We decided to wait til Friday to try it on lead.
In the following days, Emilio and Charly helped me to finish off the tidying and cleaning, leaving a pristine route ready to be climbed, and on Friday we were ready.
Charly was keen to try to onsight it, and since both Emilio and I had already tried it, we all thought this was a great idea. Unfortunately it was not to be, and one by one we all tried and failed.
Maybe it was a bit harder than we thought.
Saturday brought yet more sunshine and for some reason we decided to embrace it and climb right in the middle of the day. I went up once and worked out some more things, found more holds and got a better sequence. It felt like the next try it would go.
Sure enough it did, and just in time for Patrick to appear at the top and take a couple of his great trademark shots.
|Grunting through the final bulge in the heat of the midday sun - Photo by Patrick Pearce|
|The last move to the chain - Photo by Patrick Pearce|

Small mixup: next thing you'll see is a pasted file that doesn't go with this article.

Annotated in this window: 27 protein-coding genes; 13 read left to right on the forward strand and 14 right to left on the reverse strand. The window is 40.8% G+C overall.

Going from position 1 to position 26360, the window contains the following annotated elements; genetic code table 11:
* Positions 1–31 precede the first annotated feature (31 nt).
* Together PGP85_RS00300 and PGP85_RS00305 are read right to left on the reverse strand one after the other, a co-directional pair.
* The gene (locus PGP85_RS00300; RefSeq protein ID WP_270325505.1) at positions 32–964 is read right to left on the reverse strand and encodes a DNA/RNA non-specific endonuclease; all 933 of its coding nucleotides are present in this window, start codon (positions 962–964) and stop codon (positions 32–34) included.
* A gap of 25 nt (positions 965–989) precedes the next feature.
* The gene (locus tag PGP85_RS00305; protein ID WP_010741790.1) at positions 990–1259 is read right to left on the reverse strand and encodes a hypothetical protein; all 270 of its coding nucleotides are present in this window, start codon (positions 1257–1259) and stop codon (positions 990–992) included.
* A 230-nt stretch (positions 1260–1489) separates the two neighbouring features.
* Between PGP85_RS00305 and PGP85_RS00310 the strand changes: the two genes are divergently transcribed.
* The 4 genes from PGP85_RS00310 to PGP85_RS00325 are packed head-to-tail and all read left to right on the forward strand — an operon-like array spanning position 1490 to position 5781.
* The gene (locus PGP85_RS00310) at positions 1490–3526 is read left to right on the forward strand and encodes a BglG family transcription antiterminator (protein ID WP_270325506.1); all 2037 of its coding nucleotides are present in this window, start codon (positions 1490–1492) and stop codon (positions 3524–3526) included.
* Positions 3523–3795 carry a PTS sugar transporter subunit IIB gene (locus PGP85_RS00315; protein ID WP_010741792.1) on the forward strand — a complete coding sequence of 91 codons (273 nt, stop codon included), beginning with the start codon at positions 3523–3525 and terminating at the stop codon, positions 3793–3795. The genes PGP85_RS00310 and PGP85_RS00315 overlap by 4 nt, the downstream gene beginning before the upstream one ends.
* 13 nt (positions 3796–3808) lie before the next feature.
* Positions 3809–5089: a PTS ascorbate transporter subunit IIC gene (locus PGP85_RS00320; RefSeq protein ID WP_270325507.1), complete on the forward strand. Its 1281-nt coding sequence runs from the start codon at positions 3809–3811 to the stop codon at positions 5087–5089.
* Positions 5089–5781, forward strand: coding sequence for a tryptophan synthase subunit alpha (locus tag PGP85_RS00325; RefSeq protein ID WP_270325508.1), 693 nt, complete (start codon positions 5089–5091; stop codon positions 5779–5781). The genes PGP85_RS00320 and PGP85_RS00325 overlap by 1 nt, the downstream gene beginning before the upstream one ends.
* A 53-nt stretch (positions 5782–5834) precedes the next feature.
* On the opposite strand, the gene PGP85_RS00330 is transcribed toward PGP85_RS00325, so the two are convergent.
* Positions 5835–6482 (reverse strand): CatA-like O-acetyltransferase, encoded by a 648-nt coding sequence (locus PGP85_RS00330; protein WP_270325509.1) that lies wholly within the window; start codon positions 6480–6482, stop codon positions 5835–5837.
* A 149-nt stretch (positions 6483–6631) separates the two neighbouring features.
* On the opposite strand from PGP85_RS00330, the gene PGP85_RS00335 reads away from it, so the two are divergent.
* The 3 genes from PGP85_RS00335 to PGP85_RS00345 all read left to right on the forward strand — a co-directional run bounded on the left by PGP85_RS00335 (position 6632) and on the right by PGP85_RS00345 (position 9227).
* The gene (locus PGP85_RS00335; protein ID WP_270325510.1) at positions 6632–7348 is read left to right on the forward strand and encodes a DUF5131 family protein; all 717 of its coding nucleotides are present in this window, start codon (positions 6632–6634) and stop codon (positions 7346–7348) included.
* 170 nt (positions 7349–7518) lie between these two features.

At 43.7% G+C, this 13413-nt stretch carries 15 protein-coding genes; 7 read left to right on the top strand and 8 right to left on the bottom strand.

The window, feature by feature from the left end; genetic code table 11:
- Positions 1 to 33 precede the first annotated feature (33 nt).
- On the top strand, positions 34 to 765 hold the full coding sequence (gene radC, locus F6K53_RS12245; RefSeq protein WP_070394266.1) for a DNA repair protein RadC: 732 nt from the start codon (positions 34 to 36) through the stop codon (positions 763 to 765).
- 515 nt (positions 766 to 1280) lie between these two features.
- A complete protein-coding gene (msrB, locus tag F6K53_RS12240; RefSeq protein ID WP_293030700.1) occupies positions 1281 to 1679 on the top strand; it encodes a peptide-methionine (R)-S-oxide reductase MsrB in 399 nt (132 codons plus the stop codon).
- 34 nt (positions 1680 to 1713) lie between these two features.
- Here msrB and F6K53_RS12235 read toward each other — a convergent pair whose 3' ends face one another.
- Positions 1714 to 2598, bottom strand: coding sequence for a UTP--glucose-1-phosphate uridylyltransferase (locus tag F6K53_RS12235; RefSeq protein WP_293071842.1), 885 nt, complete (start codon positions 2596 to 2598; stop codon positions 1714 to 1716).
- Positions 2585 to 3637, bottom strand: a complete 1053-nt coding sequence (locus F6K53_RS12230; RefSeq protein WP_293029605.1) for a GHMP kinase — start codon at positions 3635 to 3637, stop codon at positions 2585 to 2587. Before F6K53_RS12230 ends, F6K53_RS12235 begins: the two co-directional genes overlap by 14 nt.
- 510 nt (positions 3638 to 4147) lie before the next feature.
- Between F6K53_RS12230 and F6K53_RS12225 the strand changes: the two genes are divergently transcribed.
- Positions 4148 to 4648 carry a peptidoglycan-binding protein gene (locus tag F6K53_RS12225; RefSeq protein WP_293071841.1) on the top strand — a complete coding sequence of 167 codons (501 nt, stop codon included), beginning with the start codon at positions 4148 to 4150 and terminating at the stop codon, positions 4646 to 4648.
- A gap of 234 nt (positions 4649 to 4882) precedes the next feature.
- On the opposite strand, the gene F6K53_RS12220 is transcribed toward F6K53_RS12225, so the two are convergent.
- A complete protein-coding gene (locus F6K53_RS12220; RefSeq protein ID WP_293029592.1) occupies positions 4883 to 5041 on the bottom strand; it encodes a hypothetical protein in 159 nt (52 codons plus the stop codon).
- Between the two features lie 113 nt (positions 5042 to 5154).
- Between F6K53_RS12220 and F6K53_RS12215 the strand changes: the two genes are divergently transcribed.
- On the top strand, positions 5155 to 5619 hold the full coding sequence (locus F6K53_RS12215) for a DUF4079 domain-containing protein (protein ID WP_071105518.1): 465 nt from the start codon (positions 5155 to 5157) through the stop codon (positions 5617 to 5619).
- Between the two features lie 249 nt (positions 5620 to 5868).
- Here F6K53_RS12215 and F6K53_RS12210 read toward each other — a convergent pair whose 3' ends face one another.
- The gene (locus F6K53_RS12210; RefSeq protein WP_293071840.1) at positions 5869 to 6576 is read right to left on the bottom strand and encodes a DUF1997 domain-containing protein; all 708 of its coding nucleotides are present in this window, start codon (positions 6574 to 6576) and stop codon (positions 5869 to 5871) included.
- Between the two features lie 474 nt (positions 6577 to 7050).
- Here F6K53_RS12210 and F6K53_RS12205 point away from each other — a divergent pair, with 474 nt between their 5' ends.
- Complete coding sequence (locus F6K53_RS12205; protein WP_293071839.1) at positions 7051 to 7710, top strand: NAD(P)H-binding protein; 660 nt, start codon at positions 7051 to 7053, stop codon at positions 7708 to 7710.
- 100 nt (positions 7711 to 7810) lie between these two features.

The return trip two days later saw Emilio making the second ascent, Charly making good progress on lead, and Roy getting the first top rope flash.
|Emilio Bachini cruising through the hard technical starting sequence|
|Emilio getting into the crux roof|
|Emilio coming down from the second successful ascent|
We left the crag that evening in high spirits, full of ideas about the other new lines that may exist on this wall, and soon after Roy and Charly sent it too.
After much discussion, we decided on a grade of F6c+. We had thought it may be a little harder at first, but over these four ascents many new holds were discovered and better sequences established. I still think it is quite stiff at the grade, and certainly a tough onsight, but this keeps it in line with the rest of the crag quite nicely.
In honour of all our friends who shared shanties, seashells and shenanigans of only the most nautical kind, The new wall will be known as El Clampadres Sector.
Viernes de Almeja. F6c+, 35m
Below is the route as seen from our home at The Olive Branch,
with Charlotte Latter claiming the first ground-up ascent.
Photos taken by Roy Goddard
Big thanks also to Andreas at Aventur El Chorro for providing the drill and bolt hangers. The El Chorro climbing shop is one of the best independent outdoor retailers I have come across - he knows his stuff and the prices are good. Please support the El Chorro climbing scene by popping in there if you visit.
All the bolts and hangers, the anchor chain and the drill bits were paid for by the bolt fund collected at The Olive Branch this season, so thanks to everyone who stayed here and contributed!